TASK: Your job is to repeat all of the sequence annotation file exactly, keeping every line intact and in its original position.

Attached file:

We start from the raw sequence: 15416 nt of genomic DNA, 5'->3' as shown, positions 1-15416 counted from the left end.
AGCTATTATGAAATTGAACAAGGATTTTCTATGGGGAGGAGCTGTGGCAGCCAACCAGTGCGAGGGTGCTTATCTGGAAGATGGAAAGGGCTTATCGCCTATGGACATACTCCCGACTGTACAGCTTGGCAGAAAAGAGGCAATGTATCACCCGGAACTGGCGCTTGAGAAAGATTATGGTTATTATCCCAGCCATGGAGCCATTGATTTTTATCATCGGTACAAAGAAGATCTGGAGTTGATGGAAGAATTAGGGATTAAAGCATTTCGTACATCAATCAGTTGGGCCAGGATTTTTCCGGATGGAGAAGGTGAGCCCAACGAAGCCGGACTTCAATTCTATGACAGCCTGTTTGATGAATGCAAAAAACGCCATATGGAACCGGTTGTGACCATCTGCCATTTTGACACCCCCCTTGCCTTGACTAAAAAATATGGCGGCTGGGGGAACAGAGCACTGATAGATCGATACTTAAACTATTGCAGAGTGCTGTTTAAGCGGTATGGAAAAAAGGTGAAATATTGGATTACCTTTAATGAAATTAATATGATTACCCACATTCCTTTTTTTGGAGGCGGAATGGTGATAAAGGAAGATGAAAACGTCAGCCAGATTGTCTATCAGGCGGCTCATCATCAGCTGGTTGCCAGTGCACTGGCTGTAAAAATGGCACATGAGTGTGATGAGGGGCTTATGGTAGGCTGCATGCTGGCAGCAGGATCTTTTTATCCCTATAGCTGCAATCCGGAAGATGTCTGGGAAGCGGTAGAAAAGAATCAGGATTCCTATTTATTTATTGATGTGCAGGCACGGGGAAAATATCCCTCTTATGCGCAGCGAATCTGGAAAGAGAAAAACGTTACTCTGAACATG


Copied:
We start from the raw sequence: 15416 nt of genomic DNA, 5'->3' as shown, positions 1-15416 counted from the left end.
AGCTATTATGAAATTGAACAAGGATTTTCTATGGGGAGGAGCTGTGGCAGCCAACCAGTGCGAGGGTGCTTATCTGGAAGATGGAAAGGGCTTATCGCCTATGGACATACTCCCGACTGTACAGCTTGGCAGAAAAGAGGCAATGTATCACCCGGAACTGGCGCTTGAGAAAGATTATGGTTATTATCCCAGCCATGGAGCCATTGATTTTTATCATCGGTACAAAGAAGATCTGGAGTTGATGGAAGAATTAGGGATTAAAGCATTTCGTACATCAATCAGTTGGGCCAGGATTTTTCCGGATGGAGAAGGTGAGCCCAACGAAGCCGGACTTCAATTCTATGACAGCCTGTTTGATGAATGCAAAAAACGCCATATGGAACCGGTTGTGACCATCTGCCATTTTGACACCCCCCTTGCCTTGACTAAAAAATATGGCGGCTGGGGGAACAGAGCACTGATAGATCGATACTTAAACTATTGCAGAGTGCTGTTTAAGCGGTATGGAAAAAAGGTGAAATATTGGATTACCTTTAATGAAATTAATATGATTACCCACATTCCTTTTTTTGGAGGCGGAATGGTGATAAAGGAAGATGAAAACGTCAGCCAGATTGTCTATCAGGCGGCTCATCATCAGCTGGTTGCCAGTGCACTGGCTGTAAAAATGGCACATGAGTGTGATGAGGGGCTTATGGTAGGCTGCATGCTGGCAGCAGGATCTTTTTATCCCTATAGCTGCAATCCGGAAGATGTCTGGGAAGCGGTAGAAAAGAATCAGGATTCCTATTTATTTATTGATGTGCAGGCACGGGGAAAATATCCCTCTTATGCGCAGCGAATCTGGAAAGAGAAAAACGTTACTCTGAACATG